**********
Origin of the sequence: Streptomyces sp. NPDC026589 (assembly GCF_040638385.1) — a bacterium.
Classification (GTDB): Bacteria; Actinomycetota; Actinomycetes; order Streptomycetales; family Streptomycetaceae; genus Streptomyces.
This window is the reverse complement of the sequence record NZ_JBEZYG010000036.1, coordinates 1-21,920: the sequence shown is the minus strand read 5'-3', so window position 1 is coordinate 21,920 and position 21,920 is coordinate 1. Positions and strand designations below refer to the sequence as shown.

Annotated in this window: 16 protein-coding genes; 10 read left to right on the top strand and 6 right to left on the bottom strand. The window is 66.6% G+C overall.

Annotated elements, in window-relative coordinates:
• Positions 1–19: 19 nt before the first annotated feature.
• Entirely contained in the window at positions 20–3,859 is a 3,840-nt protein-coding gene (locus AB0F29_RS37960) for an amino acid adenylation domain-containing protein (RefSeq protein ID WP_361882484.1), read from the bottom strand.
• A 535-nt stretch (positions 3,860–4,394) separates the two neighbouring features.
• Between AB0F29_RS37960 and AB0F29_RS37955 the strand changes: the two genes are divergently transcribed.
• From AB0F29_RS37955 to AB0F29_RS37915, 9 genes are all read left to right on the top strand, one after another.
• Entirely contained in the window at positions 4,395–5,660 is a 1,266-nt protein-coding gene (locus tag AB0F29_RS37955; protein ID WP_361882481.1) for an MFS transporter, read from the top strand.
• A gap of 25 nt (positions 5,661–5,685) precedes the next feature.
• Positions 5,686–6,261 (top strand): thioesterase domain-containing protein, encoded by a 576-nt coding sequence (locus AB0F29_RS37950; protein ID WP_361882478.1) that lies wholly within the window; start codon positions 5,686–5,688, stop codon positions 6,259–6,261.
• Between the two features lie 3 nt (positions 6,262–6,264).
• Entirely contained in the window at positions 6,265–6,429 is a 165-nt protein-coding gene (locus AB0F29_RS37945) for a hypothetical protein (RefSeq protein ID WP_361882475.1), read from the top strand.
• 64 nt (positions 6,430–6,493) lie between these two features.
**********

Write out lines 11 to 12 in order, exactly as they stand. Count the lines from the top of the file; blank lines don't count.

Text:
• Entirely contained in the window at positions 4,395–5,660 is a 1,266-nt protein-coding gene (locus tag AB0F29_RS37955; protein ID WP_361882481.1) for an MFS transporter, read from the top strand.
• A gap of 25 nt (positions 5,661–5,685) precedes the next feature.